By Bill Britt
Alabama Political Reporter
The twice elected Alabama Supreme Court Chief Justice Roy Moore faces removal from the bench, after ethics charges were filed against him by the appointed State’s Judiciary Inquiry Commission (JIC). Justice Moore will be tried by the Court of Judiciary, which is also appointed, and will be prosecuted by a private attorney paid for by JIC.
Judges in Alabama are elected by the people. In 2012, Moore was reelected as Chief Justice of the State Supreme Court, even though he was removed from that office nearly a decade ago.
The JIC, as it is know in legal circles, is an appointed commission, comprised of elected judges, lawyers and private citizens. The commission acts much like a Grand Jury. It hears evidence against the accused and then decides if there is probable cause to indict.
Ralph Malone, Charles David Scott and Dr. David Thrasher are private citizens who were appointed to the commission by Gov. Robert Bentley. Scott is an Opelika businessman, whose family has close ties to Speaker Mike Hubbard, who is currently facing trial on 23 counts of felony public corruption.
Attorneys Augusta Dowd and Billy C. Bedsole serve on the commission, and were appointed by the State Bar Association. For the past three years, Ms. Dowd has represented Hubbard as part of his criminal defense team.
Judge David Kimberley and Judge Randall Cole were selected by Circuit Judges’ Association to sit on the commission.
District Judge Judge Kim J. Chaney, was appointed by Gov. Robert Bentley in 2012, and Judge Craig Pittman, who was selected by the State Supreme Court, also sits on the State Court of Civil Appeals. Pittman has received over a million dollars in campaign contributions for the Business Council of Alabama (BCA), which is closely allied with Riley and Hubbard.
The Executive Director is Jenny M. Garrett, and Rosa H. Davis is the commission’s lawyer.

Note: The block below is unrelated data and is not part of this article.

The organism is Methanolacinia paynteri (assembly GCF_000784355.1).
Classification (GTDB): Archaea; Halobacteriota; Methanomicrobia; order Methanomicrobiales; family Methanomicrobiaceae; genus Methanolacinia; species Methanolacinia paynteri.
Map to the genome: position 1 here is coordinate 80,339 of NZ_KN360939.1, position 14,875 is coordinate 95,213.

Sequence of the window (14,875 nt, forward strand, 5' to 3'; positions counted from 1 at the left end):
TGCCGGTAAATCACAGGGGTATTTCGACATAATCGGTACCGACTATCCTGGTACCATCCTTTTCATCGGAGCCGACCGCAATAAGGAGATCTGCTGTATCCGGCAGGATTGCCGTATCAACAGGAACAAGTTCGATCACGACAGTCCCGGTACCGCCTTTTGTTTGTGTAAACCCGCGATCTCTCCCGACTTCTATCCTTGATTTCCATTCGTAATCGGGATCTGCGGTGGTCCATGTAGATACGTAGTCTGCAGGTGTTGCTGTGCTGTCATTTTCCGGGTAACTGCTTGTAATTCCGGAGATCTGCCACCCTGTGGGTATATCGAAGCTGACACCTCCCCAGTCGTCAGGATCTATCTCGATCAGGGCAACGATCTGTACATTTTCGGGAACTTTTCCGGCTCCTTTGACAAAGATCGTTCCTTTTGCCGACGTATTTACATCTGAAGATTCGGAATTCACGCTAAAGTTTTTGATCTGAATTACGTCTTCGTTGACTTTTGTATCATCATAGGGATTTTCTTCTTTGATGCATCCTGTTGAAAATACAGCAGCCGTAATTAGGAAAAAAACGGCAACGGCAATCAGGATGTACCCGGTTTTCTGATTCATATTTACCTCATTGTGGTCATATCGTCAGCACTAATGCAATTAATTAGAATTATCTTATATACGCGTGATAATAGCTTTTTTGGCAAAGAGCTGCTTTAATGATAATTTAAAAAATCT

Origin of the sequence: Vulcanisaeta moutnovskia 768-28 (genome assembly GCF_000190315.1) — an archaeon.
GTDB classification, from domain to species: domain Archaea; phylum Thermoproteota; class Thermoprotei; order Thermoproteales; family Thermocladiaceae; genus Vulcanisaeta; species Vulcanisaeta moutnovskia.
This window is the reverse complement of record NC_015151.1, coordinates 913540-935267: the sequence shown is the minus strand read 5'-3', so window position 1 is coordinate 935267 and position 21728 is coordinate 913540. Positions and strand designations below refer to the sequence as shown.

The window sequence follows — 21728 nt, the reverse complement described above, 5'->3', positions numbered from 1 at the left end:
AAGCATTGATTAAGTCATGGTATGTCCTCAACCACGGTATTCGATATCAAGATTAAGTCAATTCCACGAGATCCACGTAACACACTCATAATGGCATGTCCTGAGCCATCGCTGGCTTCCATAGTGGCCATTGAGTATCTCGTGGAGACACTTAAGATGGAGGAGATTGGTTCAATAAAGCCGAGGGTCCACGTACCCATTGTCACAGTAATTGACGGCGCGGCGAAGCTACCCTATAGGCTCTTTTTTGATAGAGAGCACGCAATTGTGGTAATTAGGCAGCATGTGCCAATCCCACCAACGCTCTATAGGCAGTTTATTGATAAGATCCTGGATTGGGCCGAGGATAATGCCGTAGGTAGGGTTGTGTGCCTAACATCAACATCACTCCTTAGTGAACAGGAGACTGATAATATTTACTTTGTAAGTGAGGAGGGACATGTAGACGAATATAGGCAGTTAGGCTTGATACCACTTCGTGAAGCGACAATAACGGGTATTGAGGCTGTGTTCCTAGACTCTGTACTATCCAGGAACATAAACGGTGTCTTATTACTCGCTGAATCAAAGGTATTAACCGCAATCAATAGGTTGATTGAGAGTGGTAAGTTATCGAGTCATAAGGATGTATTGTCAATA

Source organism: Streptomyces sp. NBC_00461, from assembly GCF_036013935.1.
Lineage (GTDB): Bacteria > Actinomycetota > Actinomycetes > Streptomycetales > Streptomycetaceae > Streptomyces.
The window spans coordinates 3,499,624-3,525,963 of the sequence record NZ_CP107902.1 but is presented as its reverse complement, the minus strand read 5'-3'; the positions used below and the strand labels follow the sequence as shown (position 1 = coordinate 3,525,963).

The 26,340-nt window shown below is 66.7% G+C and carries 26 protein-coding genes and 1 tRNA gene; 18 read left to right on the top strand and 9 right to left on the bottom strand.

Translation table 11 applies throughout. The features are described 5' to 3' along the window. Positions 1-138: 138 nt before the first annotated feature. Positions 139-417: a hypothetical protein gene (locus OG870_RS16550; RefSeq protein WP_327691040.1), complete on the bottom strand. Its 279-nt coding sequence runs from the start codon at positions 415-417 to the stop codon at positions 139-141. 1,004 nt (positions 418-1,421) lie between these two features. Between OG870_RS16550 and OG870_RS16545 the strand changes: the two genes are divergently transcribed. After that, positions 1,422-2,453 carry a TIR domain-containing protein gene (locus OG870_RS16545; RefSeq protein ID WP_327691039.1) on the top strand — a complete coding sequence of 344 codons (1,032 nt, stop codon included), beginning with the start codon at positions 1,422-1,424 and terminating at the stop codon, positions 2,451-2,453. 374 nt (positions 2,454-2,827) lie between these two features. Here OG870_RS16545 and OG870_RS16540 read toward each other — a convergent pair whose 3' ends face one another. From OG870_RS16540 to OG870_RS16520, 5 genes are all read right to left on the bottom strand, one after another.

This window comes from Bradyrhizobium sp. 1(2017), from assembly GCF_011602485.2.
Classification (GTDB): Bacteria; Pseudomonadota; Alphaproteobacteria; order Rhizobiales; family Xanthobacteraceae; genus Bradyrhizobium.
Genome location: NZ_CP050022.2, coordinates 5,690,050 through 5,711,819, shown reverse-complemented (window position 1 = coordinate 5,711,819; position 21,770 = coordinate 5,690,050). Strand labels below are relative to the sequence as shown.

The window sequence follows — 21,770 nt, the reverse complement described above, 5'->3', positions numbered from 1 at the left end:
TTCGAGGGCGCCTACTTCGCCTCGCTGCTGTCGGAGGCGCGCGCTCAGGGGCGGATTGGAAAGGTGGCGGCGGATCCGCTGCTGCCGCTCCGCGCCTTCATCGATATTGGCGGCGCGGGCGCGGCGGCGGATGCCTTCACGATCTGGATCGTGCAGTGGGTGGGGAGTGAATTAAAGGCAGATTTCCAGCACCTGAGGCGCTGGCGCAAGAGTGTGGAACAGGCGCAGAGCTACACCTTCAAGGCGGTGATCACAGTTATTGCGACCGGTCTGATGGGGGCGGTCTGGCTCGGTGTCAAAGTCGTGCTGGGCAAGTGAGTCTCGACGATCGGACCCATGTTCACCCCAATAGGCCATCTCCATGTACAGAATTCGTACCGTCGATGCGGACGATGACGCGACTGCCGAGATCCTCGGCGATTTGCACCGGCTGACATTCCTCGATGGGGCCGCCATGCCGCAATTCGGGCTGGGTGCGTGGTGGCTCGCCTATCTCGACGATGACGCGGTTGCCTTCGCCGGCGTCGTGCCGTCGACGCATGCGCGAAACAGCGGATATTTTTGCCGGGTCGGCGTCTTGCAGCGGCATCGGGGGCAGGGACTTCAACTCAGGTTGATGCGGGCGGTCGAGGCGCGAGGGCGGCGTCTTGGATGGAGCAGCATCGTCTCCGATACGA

The JIC rules in secret, with almost unlimited autonomy. So secret is the commission, that its website gives only a phone number and an address. Questions to the commission, even about who sits on the panel, are referred to the Secretary of State’s Office.
The Alabama Political Reporter found that some of the appointment dates for JIC members were improperly filed by the commission, as appointments made by Riley. When the Alabama Political Reporter made this error known to Secretary of State John Merrill, he quickly set about correcting the error, and is now in the process of reviewing all board and commission appointments for inaccuracies.
This panel of appointed members has found probable cause that Justice Moore should be tried by the Court of the Judiciary. Using taxpayer dollars JIC will hire a private attorney of their choosing to prosecute Justice Moore. The last time Moore was prosecuted, then State’s Attorney General Bill Pryor served as prosecutor. This had been the custom until the Troy King administration. No one will speak about the split between the Attorney General’s Office and JIC. However, we have learned that current State’s Attorney General Luther Strange, had reached out to JIC when he was first elected, but his offer to resume their past relationship as prosecutors was rejected. When asked why the split and why it refused General’s Strange’s offer, the JIC told the Alabama Political Reporter they would not comment on the matter.
Justice Moore’s hearing will be preceded over by the Court of the Judiciary, another appointed body, which like JIC, is comprised of judges, lawyers and private citizens. That panel will serve as judge and jury.
Current members are Court of Criminal Appeals, Judge J. Michael Joiner, Circuit Judges James W. Woodroof, Jr., Laura Petro, District Judge Jeffrey T. Brock, two attorneys John V. Denson, II and S. Dagnal Rowe, Sr., plus three private citizens L. Gwaltney McCollum, Jr., Lucinda Samford Cannon and Daryl O. Perkins.
If convicted, Justice Moore may be removed, or sanctioned. He also has a right to appeal any conviction to the State Supreme Court.